Wisconsin’s unprecedented tax revenues can address Democrat and GOP priorities

MADISON, Wis. (CBS 58) — The news Wisconsin is now expected to collect over $4.4 billion in tax revenues over the next three years is a “golden opportunity” for lawmakers on both sides to spend it on their priorities, according to a new report.

The nonpartisan Wisconsin Policy Forum released a report that offers insight that lawmakers could use the unprecedented windfall the state is projected to receive to address some of the longstanding issues the state faces, direct resources to citizens and businesses, along with reducing taxes.

However, deciding how to spend the anticipated surplus will depend whether or not Republicans and Gov. Tony Evers can reach an agreement.

“It opens up possibilities we may never see in our careers,” said Jason Stein, research director at the Wisconsin Policy Forum. “It’s a moment where people across the political spectrum can get something they like, but only if they work with one another.”

memo from the Legislative Fiscal Bureau released on Monday, June 8, states Wisconsin is projected to see $4.4 billion in tax collections through mid-2023, a larger surplus of funds than previous estimates. This money comes on top of the $2.5 billion Wisconsin will receive from the federal coronavirus relief package.

The state also expects to collect $19.25 billion in general fund taxes in this fiscal year 2021, a remarkable increase of nearly 10% over 2020. It’s the largest increase since 2000, and this year will mark the second largest since 1984, according to the report.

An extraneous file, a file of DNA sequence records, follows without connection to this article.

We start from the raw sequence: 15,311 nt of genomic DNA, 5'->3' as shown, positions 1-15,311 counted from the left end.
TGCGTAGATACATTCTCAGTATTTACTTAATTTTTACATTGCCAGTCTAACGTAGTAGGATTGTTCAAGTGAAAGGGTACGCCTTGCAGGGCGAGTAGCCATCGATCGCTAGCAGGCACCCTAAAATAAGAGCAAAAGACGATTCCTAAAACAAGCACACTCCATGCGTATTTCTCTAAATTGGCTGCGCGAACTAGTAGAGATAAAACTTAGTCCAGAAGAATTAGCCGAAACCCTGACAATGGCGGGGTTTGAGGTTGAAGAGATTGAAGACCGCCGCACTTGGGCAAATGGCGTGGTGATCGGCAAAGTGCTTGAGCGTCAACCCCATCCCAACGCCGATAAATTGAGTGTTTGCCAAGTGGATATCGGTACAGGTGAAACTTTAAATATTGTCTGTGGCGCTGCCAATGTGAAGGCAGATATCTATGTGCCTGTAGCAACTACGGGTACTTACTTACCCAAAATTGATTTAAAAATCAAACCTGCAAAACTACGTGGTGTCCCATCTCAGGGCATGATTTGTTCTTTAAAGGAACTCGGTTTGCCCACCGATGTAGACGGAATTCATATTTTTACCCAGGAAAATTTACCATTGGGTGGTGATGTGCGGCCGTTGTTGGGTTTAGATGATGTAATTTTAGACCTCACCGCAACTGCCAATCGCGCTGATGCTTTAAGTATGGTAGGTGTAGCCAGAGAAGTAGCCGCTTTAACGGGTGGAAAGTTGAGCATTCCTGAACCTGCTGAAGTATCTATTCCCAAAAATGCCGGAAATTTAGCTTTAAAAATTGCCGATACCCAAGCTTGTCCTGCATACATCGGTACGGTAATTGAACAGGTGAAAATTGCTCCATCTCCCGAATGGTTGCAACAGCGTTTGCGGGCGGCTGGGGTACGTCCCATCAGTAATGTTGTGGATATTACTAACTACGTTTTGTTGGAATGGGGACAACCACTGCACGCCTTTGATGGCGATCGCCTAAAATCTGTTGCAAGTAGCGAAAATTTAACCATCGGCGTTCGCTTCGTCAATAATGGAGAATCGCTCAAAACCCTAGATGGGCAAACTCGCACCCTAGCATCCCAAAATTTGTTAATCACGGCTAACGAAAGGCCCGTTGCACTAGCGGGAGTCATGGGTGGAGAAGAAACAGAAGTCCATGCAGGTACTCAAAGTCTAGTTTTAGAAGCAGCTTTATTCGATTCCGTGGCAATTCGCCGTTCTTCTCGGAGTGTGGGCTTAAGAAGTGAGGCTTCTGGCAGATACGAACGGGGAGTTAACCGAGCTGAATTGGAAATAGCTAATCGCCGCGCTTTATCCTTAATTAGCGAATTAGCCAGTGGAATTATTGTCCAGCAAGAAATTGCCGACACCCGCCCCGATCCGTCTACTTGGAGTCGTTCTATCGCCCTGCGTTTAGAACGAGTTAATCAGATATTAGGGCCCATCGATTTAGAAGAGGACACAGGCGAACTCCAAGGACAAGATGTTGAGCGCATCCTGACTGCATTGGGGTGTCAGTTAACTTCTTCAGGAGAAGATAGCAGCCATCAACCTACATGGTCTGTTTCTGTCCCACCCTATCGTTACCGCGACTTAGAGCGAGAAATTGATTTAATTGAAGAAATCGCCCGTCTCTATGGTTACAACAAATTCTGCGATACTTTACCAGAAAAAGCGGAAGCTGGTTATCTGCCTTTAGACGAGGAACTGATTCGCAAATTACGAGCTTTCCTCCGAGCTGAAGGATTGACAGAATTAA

The billions of dollars can open up opportunities the state hasn’t seen in decades, but for now, Republicans and Gov. Evers remain at odds on how to spend it.

Republicans want to provide tax relief to Wisconsinites, while Gov. Evers is calling for an increase in education funding.

“The vast majority of the money, if not all of the money, should really go toward paying down taxes,” said Assembly Speaker Robin Vos (R-Rochester), earlier this week. “The last thing we need to do is to take more (money) from people who can spend it on their families.”

The Forum’s report also notes that lawmakers could use some of the money to address Republicans’ budget proposal that puts K-12 schools at risk of losing $2.3 billion in federal stimulus aid because it spends far less than it needs to meet federal standards.

Rep. Mark Born (R-Beaver Dam), a co-chair of the Joint Finance Committee, said Thursday they will find a solution to the funding issues, but didn’t further explain how.

“We have a variety of options,” Born said.

It’s also possible that lawmakers could find compromise on revamping the school funding formula, invest in broadband or replacing lead pipes with the new revenues, Stein said.

“This is an opportunity to think bigger,” said Stein. “You would think getting good news would make everything easier, but in a paradoxical way it can make it harder, because suddenly everyone has a chance to address a problem.”


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